Homeless to vacate downtown hotel in April as $16M city contract ends

The Aloft signage on the hotel at 800 15th St. in Denver has been covered with “Be Kind” banners in recent months. (Thomas Gounley)

A downtown Denver hotel that has housed the homeless since shortly after the pandemic began will see them move in April.

The Denver City Council on Monday approved a final contract extension with the owner of the Aloft Denver Downtown hotel at 800 15th St., a block from the Colorado Convention Center.

Since May 2020, shortly after the coronavirus pandemic set in, the city has leased all 140 rooms of the six-story hotel. It has used the rooms — and those in other hotels the city leased — to house homeless people seen as high-risk due to age or a medical condition, providing an alternative to traditional shelters where the individuals would be in closer contact with others.

But at the Aloft, that era will come to an end three years after it started.

Lisa Lumley, Denver’s director of real estate, told a city council committee last month that all the hotel’s occupants will move out in April. The city’s lease on the building will run for an additional three months beyond that, until the end of July, to allow for repairs.

The arrangement wasn’t without detractors. Last May, two years into the contract, a handful of residents from the neighboring Spire condo building and the Upper Downtown Neighborhood Association asked the city to end the arrangement, saying the occupants were creating a safety issue. But the council voted to extend the contract weeks later.

The hotel opened in 2014 and is owned by JBK Hotels LLC. Aloft is one of numerous brands operated by Maryland-based Marriott. In recent months, the Aloft signage on the building has been covered by banners that read “Be Kind.”

With the final contract extension, the city will have paid $16.24 million to lease the entire hotel from May 11, 2020, to July 31, 2023, according to city documents. That works out to about $13,500 per day — $95 per room per day for the majority of the contract, bumping up to $100 a day for the final months.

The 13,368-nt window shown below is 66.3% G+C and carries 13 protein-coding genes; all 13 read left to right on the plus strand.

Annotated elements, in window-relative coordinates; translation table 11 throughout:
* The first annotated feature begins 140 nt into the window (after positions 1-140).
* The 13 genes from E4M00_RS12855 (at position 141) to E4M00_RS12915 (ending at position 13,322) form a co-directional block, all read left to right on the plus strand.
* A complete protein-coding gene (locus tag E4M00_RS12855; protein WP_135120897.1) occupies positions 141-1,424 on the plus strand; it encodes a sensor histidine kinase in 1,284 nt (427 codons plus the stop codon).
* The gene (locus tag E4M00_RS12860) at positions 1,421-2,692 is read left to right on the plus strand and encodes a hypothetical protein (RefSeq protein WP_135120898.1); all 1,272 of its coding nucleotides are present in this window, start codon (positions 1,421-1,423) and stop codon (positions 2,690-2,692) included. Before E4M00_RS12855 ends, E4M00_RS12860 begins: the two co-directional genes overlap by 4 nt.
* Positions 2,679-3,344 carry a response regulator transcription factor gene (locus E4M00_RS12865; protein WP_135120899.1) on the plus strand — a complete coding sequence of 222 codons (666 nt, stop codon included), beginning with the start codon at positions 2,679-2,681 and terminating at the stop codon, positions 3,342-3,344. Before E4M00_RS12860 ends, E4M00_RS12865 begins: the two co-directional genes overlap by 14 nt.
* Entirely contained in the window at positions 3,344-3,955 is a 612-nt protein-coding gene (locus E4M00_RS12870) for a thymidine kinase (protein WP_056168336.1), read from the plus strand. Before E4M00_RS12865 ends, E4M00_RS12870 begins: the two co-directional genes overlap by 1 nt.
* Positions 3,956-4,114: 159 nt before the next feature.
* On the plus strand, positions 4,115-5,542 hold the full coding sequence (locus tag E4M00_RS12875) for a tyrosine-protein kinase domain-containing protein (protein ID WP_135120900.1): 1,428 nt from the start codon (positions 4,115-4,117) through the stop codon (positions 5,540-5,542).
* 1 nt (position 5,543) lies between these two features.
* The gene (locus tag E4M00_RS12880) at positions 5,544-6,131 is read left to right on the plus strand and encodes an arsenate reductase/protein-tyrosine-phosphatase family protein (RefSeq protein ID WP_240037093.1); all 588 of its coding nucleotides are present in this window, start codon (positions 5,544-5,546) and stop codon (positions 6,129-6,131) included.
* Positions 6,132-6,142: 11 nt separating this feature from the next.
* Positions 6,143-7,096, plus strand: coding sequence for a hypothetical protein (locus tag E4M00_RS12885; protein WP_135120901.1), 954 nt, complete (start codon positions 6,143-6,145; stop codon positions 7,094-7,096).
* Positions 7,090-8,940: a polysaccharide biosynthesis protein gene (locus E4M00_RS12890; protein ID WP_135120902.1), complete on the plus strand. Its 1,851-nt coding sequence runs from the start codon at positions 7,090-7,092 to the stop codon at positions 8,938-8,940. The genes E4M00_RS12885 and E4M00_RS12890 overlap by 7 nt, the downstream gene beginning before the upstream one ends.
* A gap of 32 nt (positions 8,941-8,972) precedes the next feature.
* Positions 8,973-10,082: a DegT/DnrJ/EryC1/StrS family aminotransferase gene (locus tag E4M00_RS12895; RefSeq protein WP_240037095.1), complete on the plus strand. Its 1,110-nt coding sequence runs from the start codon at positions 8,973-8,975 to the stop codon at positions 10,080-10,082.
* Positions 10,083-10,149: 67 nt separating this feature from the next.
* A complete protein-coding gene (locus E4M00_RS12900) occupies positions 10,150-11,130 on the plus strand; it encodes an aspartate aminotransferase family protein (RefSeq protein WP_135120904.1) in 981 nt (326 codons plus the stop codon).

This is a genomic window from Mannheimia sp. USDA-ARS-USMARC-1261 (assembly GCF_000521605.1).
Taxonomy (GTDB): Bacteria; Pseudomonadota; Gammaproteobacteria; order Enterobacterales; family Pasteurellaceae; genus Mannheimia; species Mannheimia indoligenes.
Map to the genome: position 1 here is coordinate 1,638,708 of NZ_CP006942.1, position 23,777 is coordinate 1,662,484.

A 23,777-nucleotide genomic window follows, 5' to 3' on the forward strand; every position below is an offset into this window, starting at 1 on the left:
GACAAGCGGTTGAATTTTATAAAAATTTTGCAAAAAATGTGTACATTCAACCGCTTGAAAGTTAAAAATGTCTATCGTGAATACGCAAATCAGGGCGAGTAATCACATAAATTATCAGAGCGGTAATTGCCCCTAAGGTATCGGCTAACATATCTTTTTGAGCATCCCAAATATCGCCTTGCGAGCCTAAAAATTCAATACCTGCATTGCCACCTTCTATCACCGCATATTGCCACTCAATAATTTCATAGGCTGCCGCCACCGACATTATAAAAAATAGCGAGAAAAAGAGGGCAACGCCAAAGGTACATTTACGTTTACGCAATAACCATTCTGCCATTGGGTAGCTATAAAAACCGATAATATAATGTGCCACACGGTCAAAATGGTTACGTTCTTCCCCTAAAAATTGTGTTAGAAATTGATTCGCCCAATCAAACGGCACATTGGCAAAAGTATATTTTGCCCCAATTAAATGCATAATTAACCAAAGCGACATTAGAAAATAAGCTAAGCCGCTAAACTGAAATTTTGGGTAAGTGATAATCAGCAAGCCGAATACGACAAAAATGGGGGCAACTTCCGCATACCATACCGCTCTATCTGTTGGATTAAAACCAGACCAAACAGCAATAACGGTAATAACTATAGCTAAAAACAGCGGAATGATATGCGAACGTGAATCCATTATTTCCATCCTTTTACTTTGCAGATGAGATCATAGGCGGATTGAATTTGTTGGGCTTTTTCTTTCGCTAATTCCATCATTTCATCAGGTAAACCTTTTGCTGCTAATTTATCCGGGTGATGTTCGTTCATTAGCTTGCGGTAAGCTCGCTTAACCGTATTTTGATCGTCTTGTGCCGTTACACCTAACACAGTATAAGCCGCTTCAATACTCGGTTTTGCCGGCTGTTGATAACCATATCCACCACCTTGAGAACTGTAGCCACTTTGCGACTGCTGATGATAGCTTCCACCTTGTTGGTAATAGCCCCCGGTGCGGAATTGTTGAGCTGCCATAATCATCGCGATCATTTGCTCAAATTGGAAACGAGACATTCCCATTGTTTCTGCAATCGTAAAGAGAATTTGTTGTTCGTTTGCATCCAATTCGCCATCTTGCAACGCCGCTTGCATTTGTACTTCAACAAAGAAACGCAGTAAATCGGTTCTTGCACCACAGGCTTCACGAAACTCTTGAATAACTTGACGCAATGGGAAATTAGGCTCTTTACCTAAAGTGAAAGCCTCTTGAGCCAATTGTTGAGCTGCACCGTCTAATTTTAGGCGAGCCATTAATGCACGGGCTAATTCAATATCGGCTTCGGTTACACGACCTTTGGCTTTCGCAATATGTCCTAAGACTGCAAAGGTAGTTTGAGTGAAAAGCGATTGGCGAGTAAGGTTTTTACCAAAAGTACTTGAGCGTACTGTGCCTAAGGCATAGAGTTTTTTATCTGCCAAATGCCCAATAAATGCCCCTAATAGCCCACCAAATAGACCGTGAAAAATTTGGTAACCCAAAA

That’s only part of the total cost of the arrangement. The city has also been paying JBK Hotels to supply residents with three meals a day at a cost of $25 per room per day, which will end up costing a total of $3.76 million by the time meals end in April, according to city documents.

The city has also been spending about $33,000 per month for on-site security. Additionally, there have been separate contracts with RPM Roth Property Maintenance to provide cleaning services, and with the Colorado Coalition for the Homeless and the Salvation Army to manage the program and provide support services to residents.

The council passed the final contract extension unanimously without discussion Tuesday night, part of a block vote on it and other measures.

While the city is set to vacate Aloft, it and other homeless service providers are increasingly interested in hotels. 

The city is close to finalizing a deal to buy the former Stay Inn at 12033 E. 38th Ave. In December, the Coalition for the Homeless paid $24 million for the onetime Clarion Hotel Denver Central at 200 W. Warner Place in Globeville, records show. A year before that, the coalition bought the onetime La Quinta Inn at 3500 Park Avenue West for $11 million.

Correction: The contract start date has been corrected.